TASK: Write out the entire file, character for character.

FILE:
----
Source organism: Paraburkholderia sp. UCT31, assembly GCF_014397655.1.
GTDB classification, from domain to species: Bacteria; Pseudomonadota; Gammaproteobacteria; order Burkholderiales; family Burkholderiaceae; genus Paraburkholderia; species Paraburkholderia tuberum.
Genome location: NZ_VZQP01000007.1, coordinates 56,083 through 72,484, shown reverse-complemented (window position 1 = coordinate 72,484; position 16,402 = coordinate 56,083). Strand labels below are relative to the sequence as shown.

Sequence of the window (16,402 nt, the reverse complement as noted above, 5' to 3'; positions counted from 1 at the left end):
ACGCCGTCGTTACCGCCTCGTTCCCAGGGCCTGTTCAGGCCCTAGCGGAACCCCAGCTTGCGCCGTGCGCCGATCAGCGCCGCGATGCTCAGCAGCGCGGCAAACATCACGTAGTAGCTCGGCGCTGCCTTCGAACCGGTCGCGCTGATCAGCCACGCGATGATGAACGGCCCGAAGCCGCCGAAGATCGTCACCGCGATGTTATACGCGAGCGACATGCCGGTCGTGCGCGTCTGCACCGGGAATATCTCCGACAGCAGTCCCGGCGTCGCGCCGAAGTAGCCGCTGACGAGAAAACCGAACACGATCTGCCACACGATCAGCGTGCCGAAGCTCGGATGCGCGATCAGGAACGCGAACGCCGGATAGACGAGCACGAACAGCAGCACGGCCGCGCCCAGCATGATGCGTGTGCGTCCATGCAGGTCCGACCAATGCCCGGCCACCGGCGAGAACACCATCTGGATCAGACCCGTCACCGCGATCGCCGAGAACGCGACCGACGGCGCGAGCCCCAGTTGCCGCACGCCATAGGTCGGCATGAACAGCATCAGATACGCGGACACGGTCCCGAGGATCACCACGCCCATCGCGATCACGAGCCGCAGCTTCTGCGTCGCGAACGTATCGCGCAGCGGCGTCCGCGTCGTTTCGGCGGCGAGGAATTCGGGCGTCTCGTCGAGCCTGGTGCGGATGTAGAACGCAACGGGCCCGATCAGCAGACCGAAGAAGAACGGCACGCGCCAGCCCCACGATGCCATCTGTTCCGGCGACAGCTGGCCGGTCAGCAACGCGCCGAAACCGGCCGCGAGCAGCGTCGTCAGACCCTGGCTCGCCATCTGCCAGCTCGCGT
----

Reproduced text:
Source organism: Paraburkholderia sp. UCT31, assembly GCF_014397655.1.
GTDB classification, from domain to species: Bacteria; Pseudomonadota; Gammaproteobacteria; order Burkholderiales; family Burkholderiaceae; genus Paraburkholderia; species Paraburkholderia tuberum.
Genome location: NZ_VZQP01000007.1, coordinates 56,083 through 72,484, shown reverse-complemented (window position 1 = coordinate 72,484; position 16,402 = coordinate 56,083). Strand labels below are relative to the sequence as shown.

Sequence of the window (16,402 nt, the reverse complement as noted above, 5' to 3'; positions counted from 1 at the left end):
ACGCCGTCGTTACCGCCTCGTTCCCAGGGCCTGTTCAGGCCCTAGCGGAACCCCAGCTTGCGCCGTGCGCCGATCAGCGCCGCGATGCTCAGCAGCGCGGCAAACATCACGTAGTAGCTCGGCGCTGCCTTCGAACCGGTCGCGCTGATCAGCCACGCGATGATGAACGGCCCGAAGCCGCCGAAGATCGTCACCGCGATGTTATACGCGAGCGACATGCCGGTCGTGCGCGTCTGCACCGGGAATATCTCCGACAGCAGTCCCGGCGTCGCGCCGAAGTAGCCGCTGACGAGAAAACCGAACACGATCTGCCACACGATCAGCGTGCCGAAGCTCGGATGCGCGATCAGGAACGCGAACGCCGGATAGACGAGCACGAACAGCAGCACGGCCGCGCCCAGCATGATGCGTGTGCGTCCATGCAGGTCCGACCAATGCCCGGCCACCGGCGAGAACACCATCTGGATCAGACCCGTCACCGCGATCGCCGAGAACGCGACCGACGGCGCGAGCCCCAGTTGCCGCACGCCATAGGTCGGCATGAACAGCATCAGATACGCGGACACGGTCCCGAGGATCACCACGCCCATCGCGATCACGAGCCGCAGCTTCTGCGTCGCGAACGTATCGCGCAGCGGCGTCCGCGTCGTTTCGGCGGCGAGGAATTCGGGCGTCTCGTCGAGCCTGGTGCGGATGTAGAACGCAACGGGCCCGATCAGCAGACCGAAGAAGAACGGCACGCGCCAGCCCCACGATGCCATCTGTTCCGGCGACAGCTGGCCGGTCAGCAACGCGCCGAAACCGGCCGCGAGCAGCGTCGTCAGACCCTGGCTCGCCATCTGCCAGCTCGCGT